The Prussian Issued Landwehr Wappen 1842 to 1895

Tony without Kaiser

Staff member
Hi Jeremy,

Nice Line Bandeau - Landwehr cross combo! I appreciate you showing it. In my own opinion I believe these eagle Wappens with Bandeau and Landwehr cross combination are serving some Wartime requirement after 1914.

That is a very interesting Wappen. Because the Landwehr Infanterie rolled over to the Tschako in 1860 I was confident that no issued M1860 Line eagle Wappen with a Landwehr cross existed. However, I had not even considered the Landwehr Kavallerie.

And look at that. They both look like M1860 eagles to me. Three bumps on the elbows, gap between legs and wings not cut out, vertical tail feathers...


From Larcade p86/87

“The Landwehr cavalry is completely reorganized by the A.K.O. of April 29, 1852. From now on, in the event of conflict, each active cavalry regiment will set up its Landwehr regiment of four squadrons (Sound familiar?).

The eight regiments of Landwehr not being equipped with the Kuraß, they are called: “Schweres-Reserve-Reiter-Regiment”, that is to say: Regiments of heavy cavalry of reserve.

They take the place of the old cavalry regiments of Landwehr n° 1, 2, 7, 10, 13, 20, 25 and 26. Their helmet is that of the Kürassier, in polished steel for the eight regiments. The plate is the “Linien Adler” in brass with Landwehr cross in white metal."

Pietsch p.236/237 states something similar.

So it is clear that issued M1860 Line eagle Wappen with a Landwehr cross were actually made. For the eight Landwehr Schweres-Reserve-Reiter-Regiment!

Fantastic! Sandy you made my night.
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Well-known member
I’m happy to help :)
I also thought this topic was done after your really great researched information about the Landwehr-Plates in the entries before. But it was still in my mind when I saw this helmet, and I did not know if the eagles of the leather and metal helmets were the same.
A very challenging topic 🤯(y)


Well-known member
Tony, looking at your picture of the line officer got me to wondering.
This is a plate I got years ago which I always thought had either been 'messed' with or was a copy (or possibly both) as it had both the bandeau and the cross.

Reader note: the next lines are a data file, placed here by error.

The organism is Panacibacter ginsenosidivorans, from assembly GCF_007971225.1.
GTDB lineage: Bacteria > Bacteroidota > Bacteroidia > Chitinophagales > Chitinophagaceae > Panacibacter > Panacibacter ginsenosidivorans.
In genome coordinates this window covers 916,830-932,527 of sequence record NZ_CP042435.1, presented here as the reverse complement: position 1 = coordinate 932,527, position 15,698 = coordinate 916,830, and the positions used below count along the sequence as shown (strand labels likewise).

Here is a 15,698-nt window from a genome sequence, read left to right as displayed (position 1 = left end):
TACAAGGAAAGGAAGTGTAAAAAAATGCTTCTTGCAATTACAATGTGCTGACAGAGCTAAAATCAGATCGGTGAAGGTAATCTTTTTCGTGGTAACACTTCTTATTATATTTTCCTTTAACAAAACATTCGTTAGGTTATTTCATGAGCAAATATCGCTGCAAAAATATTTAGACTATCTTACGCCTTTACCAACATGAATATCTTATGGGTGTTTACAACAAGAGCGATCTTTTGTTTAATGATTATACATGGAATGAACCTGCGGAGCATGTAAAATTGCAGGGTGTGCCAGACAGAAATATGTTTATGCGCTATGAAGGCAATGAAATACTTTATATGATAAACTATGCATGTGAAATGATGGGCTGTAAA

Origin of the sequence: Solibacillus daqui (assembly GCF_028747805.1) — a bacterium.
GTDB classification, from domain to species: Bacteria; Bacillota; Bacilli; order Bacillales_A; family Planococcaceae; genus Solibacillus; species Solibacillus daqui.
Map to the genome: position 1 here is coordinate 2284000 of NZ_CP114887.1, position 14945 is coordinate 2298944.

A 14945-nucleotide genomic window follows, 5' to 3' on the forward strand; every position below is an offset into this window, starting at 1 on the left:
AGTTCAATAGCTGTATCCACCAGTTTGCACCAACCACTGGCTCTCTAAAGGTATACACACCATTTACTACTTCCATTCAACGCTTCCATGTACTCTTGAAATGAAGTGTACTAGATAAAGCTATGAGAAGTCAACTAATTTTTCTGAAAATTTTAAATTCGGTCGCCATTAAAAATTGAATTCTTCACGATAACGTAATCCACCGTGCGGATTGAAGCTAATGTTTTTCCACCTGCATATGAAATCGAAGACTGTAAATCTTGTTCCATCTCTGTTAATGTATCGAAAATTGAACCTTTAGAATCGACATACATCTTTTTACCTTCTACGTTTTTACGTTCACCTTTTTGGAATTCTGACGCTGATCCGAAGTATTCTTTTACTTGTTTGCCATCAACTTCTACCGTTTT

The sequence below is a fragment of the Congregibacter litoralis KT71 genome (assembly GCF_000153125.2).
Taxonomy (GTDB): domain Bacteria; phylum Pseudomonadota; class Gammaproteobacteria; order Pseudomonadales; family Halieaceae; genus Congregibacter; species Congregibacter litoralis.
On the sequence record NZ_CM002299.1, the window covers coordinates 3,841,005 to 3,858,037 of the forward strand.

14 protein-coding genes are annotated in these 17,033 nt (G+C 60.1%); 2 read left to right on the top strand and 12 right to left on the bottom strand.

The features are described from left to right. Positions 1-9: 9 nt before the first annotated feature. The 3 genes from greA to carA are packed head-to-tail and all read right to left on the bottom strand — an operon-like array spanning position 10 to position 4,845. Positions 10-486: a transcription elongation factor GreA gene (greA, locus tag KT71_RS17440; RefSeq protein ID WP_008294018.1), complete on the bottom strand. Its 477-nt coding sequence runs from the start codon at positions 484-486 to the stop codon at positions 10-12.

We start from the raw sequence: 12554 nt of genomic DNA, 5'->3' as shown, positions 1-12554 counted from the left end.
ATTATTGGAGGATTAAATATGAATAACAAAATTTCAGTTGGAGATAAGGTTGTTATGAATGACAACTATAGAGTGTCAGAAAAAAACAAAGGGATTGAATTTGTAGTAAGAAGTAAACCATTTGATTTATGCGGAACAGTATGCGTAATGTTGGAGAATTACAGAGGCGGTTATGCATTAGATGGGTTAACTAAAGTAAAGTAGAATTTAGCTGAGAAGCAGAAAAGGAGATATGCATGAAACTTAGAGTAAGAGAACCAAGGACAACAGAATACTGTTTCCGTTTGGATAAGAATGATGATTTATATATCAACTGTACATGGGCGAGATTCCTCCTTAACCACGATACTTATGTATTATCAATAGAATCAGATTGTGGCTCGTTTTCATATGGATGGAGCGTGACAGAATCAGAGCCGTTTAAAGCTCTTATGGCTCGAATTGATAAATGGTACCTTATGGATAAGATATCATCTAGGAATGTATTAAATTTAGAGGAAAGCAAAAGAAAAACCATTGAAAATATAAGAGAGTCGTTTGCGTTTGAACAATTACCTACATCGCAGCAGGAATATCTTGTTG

View attachment 19844

It looks good from the front but is noticably heavier than my other wappen and the back doesnt look like a stamping, although it doesnt look galvano either.

View attachment 19845

Just thought I'd see what everyone thinks.

All the best

I am skeptical that your reserve Wappen with bandeaux is original. Granted, it is very difficult to make an accurate determination based upon a photo, but I see some issues that I have only seen in copies.
You stated that this Wappen was heavier than other Wappens you own so I assume that this is an early 1860's Wappen made of a heavier gauge brass. It is true that Wappens made of the heavier gauge may not be as sharply detailed on the reverse side, but most of the time they are very close.
I have taken the liberty of copying your photos.
This is the reverse side of yours:


This is the reverse side of a Model 1842 Wappen modified for 1860:


This is made from a very thick gauge of brass.

Here is the reverse side of an early model 1860 Wappen with stamped bandeaux:


This Wappen is also made of a thick gauge brass, but notice, all of the words are readable and somewhat clear.

The most noticeable issue I have with your Wappen is seen from the front, not the reverse.


Compare to modified M1842:


and compare to early M1860 with stamped bandeaux:


The bandeaux of your Wappen seems off center. The word "FÜR" is the most noticeable:


It looks like the word "FÜR" has been spread out like "F ÜR" and the "Ü" dips into the lower bandeaux edge.

Here is a comparison photo showing five different model 1860 Wappens, the last being an officer:


All of these are thick gauge brass and all show the same detail.

The above photos also illustrate the the "K" in "KOENIG" on your Wappen seems to be missing a leg.
This high degree of detail in the bandeaux holds true for every Prussian Wappen with bandeaux I have, from 1860 to 1915.
I, of course, do not own a Wappen from every manufacturer so this could be a manufacturer specific idiosyncrasy.
Just my opinion --- and again, based on a photograph.



Well-known member
I just found this Helmet
View attachment 19930
Were the eagles of the Lobster-Helmets different to the size with the leather helmets? The Eagle looks very identical with the M1860/67 of the leather helmets.
This is an extremely unique Wappen!
The advertisement is for an 1867 officer's helmet, yet this Wappen does not have voided wings, a voided crown, and it appears (at least in the photo) that the tail feathers are not voided either.
Could this unique Wappen have been used by the Landwehr for both enlisted and officer?



Well-known member
John, I don’t know, sorry.
But according the tail feathers, I think they are voided. There are edges, but the metal of the helmet is a bit brighter around the eagle and the color is very similar to the brass of the plate.

Tony without Kaiser

Staff member
This is an extremely unique Wappen!
The advertisement is for an 1867 officer's helmet, yet this Wappen does not have voided wings, a voided crown, and it appears (at least in the photo) that the tail feathers are not voided either.
Could this unique Wappen have been used by the Landwehr for both enlisted and officer?


John my collecting rule #2 is to ignore the sellers description as most times they have no clue; only what they found on the internet. I suspect you agree.

I like your suggestion that this (unknown to me before yesterday) Landwehr eagle Wappen might have been available by all ranks. As you know, Private Purchase helmets were a large industry in the German speaking Europe of that time. So some company had to have been making these yes? Maybe I’ll see one some day.